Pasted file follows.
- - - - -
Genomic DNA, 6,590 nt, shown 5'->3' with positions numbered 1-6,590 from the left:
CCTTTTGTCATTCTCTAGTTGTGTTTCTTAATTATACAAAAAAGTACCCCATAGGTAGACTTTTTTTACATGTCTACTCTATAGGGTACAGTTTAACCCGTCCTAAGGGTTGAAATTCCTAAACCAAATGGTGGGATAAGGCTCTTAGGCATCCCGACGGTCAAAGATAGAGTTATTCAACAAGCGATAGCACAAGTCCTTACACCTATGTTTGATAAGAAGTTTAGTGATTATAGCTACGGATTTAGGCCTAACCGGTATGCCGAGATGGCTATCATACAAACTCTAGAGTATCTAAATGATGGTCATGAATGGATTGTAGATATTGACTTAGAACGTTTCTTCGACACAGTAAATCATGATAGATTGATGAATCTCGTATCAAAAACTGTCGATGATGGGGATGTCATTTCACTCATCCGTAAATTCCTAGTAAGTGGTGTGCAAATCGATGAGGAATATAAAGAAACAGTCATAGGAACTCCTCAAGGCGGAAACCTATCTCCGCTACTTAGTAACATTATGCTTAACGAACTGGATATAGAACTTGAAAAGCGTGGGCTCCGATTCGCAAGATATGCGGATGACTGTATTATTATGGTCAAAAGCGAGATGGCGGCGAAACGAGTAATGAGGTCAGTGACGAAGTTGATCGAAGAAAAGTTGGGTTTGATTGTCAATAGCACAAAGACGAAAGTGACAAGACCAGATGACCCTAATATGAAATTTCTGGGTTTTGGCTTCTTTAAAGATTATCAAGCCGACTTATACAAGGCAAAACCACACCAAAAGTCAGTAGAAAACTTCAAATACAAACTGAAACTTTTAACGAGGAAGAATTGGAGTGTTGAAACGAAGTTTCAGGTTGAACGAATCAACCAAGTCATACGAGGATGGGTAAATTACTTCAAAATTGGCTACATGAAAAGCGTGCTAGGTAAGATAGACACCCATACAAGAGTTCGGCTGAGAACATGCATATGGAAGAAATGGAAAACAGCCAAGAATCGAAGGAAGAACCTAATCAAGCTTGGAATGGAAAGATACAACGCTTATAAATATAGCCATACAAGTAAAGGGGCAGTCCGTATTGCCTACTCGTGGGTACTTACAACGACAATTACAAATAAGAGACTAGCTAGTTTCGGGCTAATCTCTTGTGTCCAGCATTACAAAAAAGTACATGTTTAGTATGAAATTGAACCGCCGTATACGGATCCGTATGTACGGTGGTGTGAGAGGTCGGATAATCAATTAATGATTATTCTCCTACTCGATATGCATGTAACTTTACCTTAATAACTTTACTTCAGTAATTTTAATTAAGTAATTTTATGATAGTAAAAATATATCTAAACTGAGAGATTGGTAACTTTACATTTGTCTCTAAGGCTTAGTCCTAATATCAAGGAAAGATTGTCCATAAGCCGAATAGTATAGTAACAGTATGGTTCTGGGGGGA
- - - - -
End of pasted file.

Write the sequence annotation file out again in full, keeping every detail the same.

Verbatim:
Genomic DNA, 6,590 nt, shown 5'->3' with positions numbered 1-6,590 from the left:
CCTTTTGTCATTCTCTAGTTGTGTTTCTTAATTATACAAAAAAGTACCCCATAGGTAGACTTTTTTTACATGTCTACTCTATAGGGTACAGTTTAACCCGTCCTAAGGGTTGAAATTCCTAAACCAAATGGTGGGATAAGGCTCTTAGGCATCCCGACGGTCAAAGATAGAGTTATTCAACAAGCGATAGCACAAGTCCTTACACCTATGTTTGATAAGAAGTTTAGTGATTATAGCTACGGATTTAGGCCTAACCGGTATGCCGAGATGGCTATCATACAAACTCTAGAGTATCTAAATGATGGTCATGAATGGATTGTAGATATTGACTTAGAACGTTTCTTCGACACAGTAAATCATGATAGATTGATGAATCTCGTATCAAAAACTGTCGATGATGGGGATGTCATTTCACTCATCCGTAAATTCCTAGTAAGTGGTGTGCAAATCGATGAGGAATATAAAGAAACAGTCATAGGAACTCCTCAAGGCGGAAACCTATCTCCGCTACTTAGTAACATTATGCTTAACGAACTGGATATAGAACTTGAAAAGCGTGGGCTCCGATTCGCAAGATATGCGGATGACTGTATTATTATGGTCAAAAGCGAGATGGCGGCGAAACGAGTAATGAGGTCAGTGACGAAGTTGATCGAAGAAAAGTTGGGTTTGATTGTCAATAGCACAAAGACGAAAGTGACAAGACCAGATGACCCTAATATGAAATTTCTGGGTTTTGGCTTCTTTAAAGATTATCAAGCCGACTTATACAAGGCAAAACCACACCAAAAGTCAGTAGAAAACTTCAAATACAAACTGAAACTTTTAACGAGGAAGAATTGGAGTGTTGAAACGAAGTTTCAGGTTGAACGAATCAACCAAGTCATACGAGGATGGGTAAATTACTTCAAAATTGGCTACATGAAAAGCGTGCTAGGTAAGATAGACACCCATACAAGAGTTCGGCTGAGAACATGCATATGGAAGAAATGGAAAACAGCCAAGAATCGAAGGAAGAACCTAATCAAGCTTGGAATGGAAAGATACAACGCTTATAAATATAGCCATACAAGTAAAGGGGCAGTCCGTATTGCCTACTCGTGGGTACTTACAACGACAATTACAAATAAGAGACTAGCTAGTTTCGGGCTAATCTCTTGTGTCCAGCATTACAAAAAAGTACATGTTTAGTATGAAATTGAACCGCCGTATACGGATCCGTATGTACGGTGGTGTGAGAGGTCGGATAATCAATTAATGATTATTCTCCTACTCGATATGCATGTAACTTTACCTTAATAACTTTACTTCAGTAATTTTAATTAAGTAATTTTATGATAGTAAAAATATATCTAAACTGAGAGATTGGTAACTTTACATTTGTCTCTAAGGCTTAGTCCTAATATCAAGGAAAGATTGTCCATAAGCCGAATAGTATAGTAACAGTATGGTTCTGGGGGGA